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Millers warn against politicisation of food aid

At least four million Zimbabweans are said to be food insecure, according to food monitoring agencies.

THE Grain Millers Association (GMAZ) has pleaded with political players not to politicise food aid in the face of hunger as the country heads towards harmonised elections later this year.

At least four million Zimbabweans are said to be food insecure, according to food monitoring agencies.

Human rights watchdogs have warned that political players mainly from the ruling Zanu PF were tying food aid to recipients' political affiliation.

The problem is said to be especially acute in rural areas where people who do not belong to the ruling party are being denied the means to survive.

GMAZ chairman Tafadzwa Musarara said it was their hope that food was not politicised by political parties and aspiring candidates as he revealed that they were importing over 50 000 metric tonnes per month to alleviate any shortages.

“Our commitment is that we don’t want food to be used to interfere with politics,” Musarara told The Standard in an interview.

“It must not be part of the political narrative.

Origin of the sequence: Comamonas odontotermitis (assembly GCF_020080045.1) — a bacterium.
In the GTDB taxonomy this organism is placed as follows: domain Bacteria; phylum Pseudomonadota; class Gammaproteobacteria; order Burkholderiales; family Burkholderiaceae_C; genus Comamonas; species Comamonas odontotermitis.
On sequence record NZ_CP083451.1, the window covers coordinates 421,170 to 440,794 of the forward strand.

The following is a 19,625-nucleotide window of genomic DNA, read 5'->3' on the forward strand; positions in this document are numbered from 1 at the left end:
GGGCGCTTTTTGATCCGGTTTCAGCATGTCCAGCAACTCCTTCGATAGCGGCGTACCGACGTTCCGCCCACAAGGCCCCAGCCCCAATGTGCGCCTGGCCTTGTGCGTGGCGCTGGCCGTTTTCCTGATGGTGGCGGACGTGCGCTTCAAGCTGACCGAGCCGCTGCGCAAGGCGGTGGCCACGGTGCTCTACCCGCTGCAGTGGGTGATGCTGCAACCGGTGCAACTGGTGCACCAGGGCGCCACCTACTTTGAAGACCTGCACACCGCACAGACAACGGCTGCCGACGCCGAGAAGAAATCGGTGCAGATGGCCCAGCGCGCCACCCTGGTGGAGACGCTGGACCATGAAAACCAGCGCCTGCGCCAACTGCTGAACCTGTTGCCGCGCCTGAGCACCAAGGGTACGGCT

“Politics should not interfere with people’s right to food. It must be available everywhere at the right prices.”

Zanu PF has been cited as the main culprit where its party officials have been accused of falsifying records to deny suspected opposition supporters food from the government.

Human rights groups say access to food and humanitarian assistance are being denied through well-coordinated webs of partisan structures such as ward coordinators, volunteers, village heads, chiefs and councillors.

Beneficiaries are also required to produce party membership cards and to regularly attend political meetings.

But Zanu PF has denied abusing food aid and said reports by human rights groups accusing it of denying food to opponents were fabrications meant to tarnish the party's image.

The ruling party has instead accused the opposition of working with NGOs to politicise food aid.

Musarara, however, said NGOs would play a small role in influencing voting patterns especially in rural areas.

“Pfumvudza has solved two problems, availability of maize at individual household level and excess of that is now traded so that industry can buy to make staple food mealie meal, livestock feed, beer and so forth,” Musarara said.

"Pfumvudza eliminated a number of NGO free-food support schemes that have been going around.

“In areas where Pfumvudza has happened, NGO’s are no longer going there.”

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